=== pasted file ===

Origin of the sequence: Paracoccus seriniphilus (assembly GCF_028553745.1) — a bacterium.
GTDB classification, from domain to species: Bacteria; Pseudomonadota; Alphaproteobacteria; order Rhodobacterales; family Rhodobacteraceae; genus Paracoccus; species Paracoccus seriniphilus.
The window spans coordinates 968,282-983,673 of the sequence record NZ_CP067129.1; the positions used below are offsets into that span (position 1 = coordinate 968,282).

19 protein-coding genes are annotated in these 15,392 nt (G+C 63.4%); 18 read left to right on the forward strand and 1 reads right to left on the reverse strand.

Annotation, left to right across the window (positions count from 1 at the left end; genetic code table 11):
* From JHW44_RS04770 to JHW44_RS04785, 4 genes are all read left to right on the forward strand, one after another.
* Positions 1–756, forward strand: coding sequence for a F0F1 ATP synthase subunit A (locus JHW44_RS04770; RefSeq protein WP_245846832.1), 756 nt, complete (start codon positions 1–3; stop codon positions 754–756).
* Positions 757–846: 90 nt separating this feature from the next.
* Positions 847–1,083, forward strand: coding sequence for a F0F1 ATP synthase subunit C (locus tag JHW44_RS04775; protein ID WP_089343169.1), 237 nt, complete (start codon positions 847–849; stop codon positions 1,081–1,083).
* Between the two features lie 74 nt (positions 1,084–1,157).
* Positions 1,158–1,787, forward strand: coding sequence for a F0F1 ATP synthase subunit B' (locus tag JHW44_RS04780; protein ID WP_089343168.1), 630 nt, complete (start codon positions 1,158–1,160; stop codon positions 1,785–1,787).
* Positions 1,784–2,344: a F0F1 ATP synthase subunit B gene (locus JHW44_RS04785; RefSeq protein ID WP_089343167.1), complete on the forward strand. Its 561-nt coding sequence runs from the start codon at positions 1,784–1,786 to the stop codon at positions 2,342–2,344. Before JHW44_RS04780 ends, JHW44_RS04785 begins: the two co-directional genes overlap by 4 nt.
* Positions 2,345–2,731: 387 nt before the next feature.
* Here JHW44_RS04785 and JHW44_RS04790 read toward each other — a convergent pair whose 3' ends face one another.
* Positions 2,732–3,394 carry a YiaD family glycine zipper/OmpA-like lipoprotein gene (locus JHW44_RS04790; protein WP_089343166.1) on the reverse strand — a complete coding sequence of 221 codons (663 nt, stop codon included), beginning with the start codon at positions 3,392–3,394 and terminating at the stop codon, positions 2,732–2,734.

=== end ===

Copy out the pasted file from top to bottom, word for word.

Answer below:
Origin of the sequence: Paracoccus seriniphilus (assembly GCF_028553745.1) — a bacterium.
GTDB classification, from domain to species: Bacteria; Pseudomonadota; Alphaproteobacteria; order Rhodobacterales; family Rhodobacteraceae; genus Paracoccus; species Paracoccus seriniphilus.
The window spans coordinates 968,282-983,673 of the sequence record NZ_CP067129.1; the positions used below are offsets into that span (position 1 = coordinate 968,282).

19 protein-coding genes are annotated in these 15,392 nt (G+C 63.4%); 18 read left to right on the forward strand and 1 reads right to left on the reverse strand.

Annotation, left to right across the window (positions count from 1 at the left end; genetic code table 11):
* From JHW44_RS04770 to JHW44_RS04785, 4 genes are all read left to right on the forward strand, one after another.
* Positions 1–756, forward strand: coding sequence for a F0F1 ATP synthase subunit A (locus JHW44_RS04770; RefSeq protein WP_245846832.1), 756 nt, complete (start codon positions 1–3; stop codon positions 754–756).
* Positions 757–846: 90 nt separating this feature from the next.
* Positions 847–1,083, forward strand: coding sequence for a F0F1 ATP synthase subunit C (locus tag JHW44_RS04775; protein ID WP_089343169.1), 237 nt, complete (start codon positions 847–849; stop codon positions 1,081–1,083).
* Between the two features lie 74 nt (positions 1,084–1,157).
* Positions 1,158–1,787, forward strand: coding sequence for a F0F1 ATP synthase subunit B' (locus tag JHW44_RS04780; protein ID WP_089343168.1), 630 nt, complete (start codon positions 1,158–1,160; stop codon positions 1,785–1,787).
* Positions 1,784–2,344: a F0F1 ATP synthase subunit B gene (locus JHW44_RS04785; RefSeq protein ID WP_089343167.1), complete on the forward strand. Its 561-nt coding sequence runs from the start codon at positions 1,784–1,786 to the stop codon at positions 2,342–2,344. Before JHW44_RS04780 ends, JHW44_RS04785 begins: the two co-directional genes overlap by 4 nt.
* Positions 2,345–2,731: 387 nt before the next feature.
* Here JHW44_RS04785 and JHW44_RS04790 read toward each other — a convergent pair whose 3' ends face one another.
* Positions 2,732–3,394 carry a YiaD family glycine zipper/OmpA-like lipoprotein gene (locus JHW44_RS04790; protein WP_089343166.1) on the reverse strand — a complete coding sequence of 221 codons (663 nt, stop codon included), beginning with the start codon at positions 3,392–3,394 and terminating at the stop codon, positions 2,732–2,734.